The new Greek government

By Yannis Mavris*

The new coalition government of premier Loukas Papademos obtained 255 votes out of a total of 300. This majority is probably not as strong as it looks. It is a well established fact that the power of a government does not primarily depend on its numerical majority. Greece’s only previous coalition government (under PM Tzanetakis) lasted only 102 days, while the “all party” government under PM Zolotas only 139 days. This axiom still applies today.
The unprecedented parliamentary majority of the current government is a product of convergence at the top, but its legitimacy among the public is not self-evident. The problem persists.
The fact that 7 out of 10 of those polled agree with the two major parties’ decision to cooperate does not necessarily reflect something deeper. It may simply be an indication of public relief at the end of Papandreou disastrous two year rule or at the fact that wholly discredited parliament speaker Petsalnikos was not appointed PM.


The change of government in 11/11/2011 has not led to a change of social perceptions as is usually the case after an election victory, or at least victory in in-party leadership contests. Public acceptance of the new Papademos government remains limited and poll numbers at the starting point do not warrant celebrations.

Three variables are used to gauge the public reception of a new government:

a)Personal momentum (popularity)

b)Trust in the new PM leadership capabilities

c)Trust in the government leadership as a whole

When it comes to the Papademos-led government, answers to these three questions reveal an impressive climb-down.
In the same poll, positive judgements progressively decline from 55% (PM popularity) to 45% (Papademos΄ leadership capabilities concerning the economy) shrinking finally to 35% when it comes to trust in the capabilities of the government as a whole.

Elections, or in-party leadership contests have acted as a legitimising factor for all past prime ministers. Costas Simitis΄s aproval rate went up 35%, reaching 85% once he was elected prime minister through elections at the PASOK parliamentary group. Costas Caramanlis gained 20%, reaching 79% approval rate after his national election victory, while George Papandreou gained 26 percentage points to reach 82%. This brief “rally-around-the- flag-effect” has not been observed at the case of Loukas Papademos. After his appointment as prime minister, he only gained 7 percentage points, compared to the last poll (48% according to the Public Issue poll in April 2010). Most crucially, his approval rates are 30%-35% lower than those of his predecessors.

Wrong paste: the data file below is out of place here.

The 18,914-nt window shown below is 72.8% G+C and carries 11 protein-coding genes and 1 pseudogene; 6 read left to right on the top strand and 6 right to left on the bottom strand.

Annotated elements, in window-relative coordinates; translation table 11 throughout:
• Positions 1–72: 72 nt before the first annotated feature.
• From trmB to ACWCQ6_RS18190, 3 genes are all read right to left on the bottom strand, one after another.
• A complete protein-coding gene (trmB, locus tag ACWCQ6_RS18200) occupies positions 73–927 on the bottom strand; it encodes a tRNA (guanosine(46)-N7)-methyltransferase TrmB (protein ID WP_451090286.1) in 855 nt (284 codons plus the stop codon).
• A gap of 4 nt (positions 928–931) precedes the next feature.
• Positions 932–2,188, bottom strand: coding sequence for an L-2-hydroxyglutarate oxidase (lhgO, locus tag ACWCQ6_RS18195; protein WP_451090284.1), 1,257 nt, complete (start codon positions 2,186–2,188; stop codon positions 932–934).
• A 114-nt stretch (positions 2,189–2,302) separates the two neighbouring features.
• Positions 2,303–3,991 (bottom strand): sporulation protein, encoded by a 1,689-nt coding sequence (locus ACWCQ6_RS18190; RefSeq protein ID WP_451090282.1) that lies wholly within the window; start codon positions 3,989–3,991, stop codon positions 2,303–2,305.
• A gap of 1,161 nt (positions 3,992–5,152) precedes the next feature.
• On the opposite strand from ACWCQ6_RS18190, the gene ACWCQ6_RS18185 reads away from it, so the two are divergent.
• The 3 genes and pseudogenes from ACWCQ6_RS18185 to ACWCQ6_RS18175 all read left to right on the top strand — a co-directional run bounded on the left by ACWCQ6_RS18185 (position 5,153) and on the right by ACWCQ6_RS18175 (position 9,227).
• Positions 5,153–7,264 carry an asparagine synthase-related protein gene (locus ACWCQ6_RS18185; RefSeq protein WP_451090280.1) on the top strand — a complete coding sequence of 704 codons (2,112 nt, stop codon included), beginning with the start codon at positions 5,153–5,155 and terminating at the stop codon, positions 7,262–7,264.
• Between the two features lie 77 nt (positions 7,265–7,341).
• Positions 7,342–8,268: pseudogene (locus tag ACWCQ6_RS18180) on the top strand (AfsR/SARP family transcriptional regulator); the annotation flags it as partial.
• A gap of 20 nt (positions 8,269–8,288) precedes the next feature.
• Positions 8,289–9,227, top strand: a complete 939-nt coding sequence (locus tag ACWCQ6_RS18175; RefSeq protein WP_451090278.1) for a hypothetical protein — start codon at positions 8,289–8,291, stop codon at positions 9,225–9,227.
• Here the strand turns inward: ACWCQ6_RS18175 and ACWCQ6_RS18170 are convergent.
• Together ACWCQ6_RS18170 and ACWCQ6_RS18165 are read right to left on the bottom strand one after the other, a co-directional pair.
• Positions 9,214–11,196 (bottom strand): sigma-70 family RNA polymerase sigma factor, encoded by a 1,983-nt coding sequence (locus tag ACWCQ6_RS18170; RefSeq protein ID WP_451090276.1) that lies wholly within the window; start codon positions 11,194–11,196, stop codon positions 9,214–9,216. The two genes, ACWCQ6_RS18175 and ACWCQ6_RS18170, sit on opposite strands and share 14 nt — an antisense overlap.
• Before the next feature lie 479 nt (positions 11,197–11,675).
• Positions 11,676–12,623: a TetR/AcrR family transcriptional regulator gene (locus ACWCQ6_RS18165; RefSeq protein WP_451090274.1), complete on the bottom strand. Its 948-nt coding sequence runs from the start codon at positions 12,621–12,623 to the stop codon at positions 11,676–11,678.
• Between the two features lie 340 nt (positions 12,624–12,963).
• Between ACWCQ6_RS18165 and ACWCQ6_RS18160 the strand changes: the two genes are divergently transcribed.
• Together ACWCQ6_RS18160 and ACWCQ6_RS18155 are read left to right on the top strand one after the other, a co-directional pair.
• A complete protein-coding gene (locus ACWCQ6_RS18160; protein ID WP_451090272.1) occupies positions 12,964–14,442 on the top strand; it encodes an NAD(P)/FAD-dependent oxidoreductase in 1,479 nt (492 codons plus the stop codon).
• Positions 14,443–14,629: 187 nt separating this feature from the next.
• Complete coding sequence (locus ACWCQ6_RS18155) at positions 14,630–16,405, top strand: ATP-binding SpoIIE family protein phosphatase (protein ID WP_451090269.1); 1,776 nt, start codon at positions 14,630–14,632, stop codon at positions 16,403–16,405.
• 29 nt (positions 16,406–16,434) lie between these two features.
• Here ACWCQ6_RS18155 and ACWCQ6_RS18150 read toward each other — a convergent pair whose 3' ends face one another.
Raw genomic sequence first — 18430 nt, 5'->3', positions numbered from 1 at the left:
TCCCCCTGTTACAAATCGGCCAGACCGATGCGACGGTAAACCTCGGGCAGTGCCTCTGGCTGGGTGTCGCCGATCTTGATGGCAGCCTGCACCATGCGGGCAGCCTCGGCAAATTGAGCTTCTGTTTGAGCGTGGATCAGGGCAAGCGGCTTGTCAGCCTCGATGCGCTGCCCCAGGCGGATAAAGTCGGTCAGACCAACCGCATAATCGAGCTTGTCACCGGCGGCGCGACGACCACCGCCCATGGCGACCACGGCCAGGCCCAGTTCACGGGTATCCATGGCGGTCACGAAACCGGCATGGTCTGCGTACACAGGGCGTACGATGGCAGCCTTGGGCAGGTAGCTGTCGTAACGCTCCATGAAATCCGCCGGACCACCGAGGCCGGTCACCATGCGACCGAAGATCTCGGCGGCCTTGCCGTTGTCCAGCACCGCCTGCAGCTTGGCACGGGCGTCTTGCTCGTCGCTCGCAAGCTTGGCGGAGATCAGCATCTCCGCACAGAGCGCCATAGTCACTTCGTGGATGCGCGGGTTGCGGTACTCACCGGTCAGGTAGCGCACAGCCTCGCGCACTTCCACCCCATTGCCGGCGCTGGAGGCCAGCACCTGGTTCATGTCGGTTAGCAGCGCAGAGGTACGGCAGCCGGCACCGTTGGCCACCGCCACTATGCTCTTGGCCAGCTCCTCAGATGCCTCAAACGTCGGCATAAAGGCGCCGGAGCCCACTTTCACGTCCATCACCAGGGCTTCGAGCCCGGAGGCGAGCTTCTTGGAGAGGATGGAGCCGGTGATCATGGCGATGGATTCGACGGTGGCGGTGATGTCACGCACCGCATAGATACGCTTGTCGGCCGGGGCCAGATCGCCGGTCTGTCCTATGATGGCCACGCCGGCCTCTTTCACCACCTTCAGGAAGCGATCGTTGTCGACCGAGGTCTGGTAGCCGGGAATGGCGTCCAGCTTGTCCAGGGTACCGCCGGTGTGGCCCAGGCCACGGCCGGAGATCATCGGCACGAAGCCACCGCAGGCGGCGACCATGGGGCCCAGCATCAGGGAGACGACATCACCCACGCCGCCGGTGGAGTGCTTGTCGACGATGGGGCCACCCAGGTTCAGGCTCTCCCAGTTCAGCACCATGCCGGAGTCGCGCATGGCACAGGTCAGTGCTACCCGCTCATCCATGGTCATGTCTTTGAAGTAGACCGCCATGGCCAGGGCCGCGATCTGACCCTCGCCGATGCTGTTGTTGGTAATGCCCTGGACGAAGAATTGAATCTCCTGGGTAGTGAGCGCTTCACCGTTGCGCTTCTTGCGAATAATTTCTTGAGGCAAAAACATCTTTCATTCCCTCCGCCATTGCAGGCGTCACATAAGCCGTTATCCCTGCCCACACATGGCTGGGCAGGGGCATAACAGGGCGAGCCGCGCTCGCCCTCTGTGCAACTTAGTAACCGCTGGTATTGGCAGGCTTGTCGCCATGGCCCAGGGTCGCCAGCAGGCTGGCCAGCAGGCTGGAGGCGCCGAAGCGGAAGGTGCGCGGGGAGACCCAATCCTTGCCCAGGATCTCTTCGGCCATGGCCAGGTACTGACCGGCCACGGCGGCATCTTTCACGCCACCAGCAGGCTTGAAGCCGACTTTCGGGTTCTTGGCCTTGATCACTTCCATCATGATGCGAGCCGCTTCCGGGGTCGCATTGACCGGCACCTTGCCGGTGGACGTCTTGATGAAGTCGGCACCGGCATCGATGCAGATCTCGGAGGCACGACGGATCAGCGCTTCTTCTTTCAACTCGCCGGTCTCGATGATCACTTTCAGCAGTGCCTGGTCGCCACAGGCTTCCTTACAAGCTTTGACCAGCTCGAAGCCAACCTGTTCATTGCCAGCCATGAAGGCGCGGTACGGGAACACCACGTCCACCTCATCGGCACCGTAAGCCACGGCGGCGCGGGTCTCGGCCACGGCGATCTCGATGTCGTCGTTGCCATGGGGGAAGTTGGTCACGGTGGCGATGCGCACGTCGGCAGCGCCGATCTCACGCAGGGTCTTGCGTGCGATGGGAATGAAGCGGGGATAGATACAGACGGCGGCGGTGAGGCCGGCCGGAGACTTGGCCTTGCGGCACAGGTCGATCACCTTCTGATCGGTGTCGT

Similar conclusions stem from measuring voting intentions and popular support of the three governing coalition partners (PASOK, ND, LAOS). Those three parties received a total of 83% of the vote at the last elections (4/10/2009). Today, their total is estimated at 56,5%, based on the November Public Issue poll. In the past two years, their influence has weaned by a third (32%).

In the final analysis, the 35% acceptance level of the new government at its inception coincides exactly with the present real social reach of the parties supporting it. Indeed, influence of these three political parties, if we also factor in so called “undetermined vote”, i.e abstention, lies under 35%.

The attempt to transfer the source of legitimacy from the electorate to the parliament is an institutional turning point, questioning directly the historical, post-1974 constitutional compromise. A large parliamentary majority, while at the same time avoiding elections or referendum, is an attempt to counterbalance the lack of legitimacy, brought about by the loss of standing of the traditional parties. But this does not seem to be working. Politically and economically dominant social groups, “the top” might coalesce around the new prime minister, but it is not at all evident whether and how “those at the bottom” will offer their consent, especially in the absence of typical electoral channels. The wholehearted consent of the Media cannot provide legitimacy the way elections do, neither accomplish a “ideologically equivalent” result to a popular mandate obtained after an election victory.

*Political scientist, PhD, President & CEO of Public Issue

Publication of the analysis by the “” portal (17/11/2011)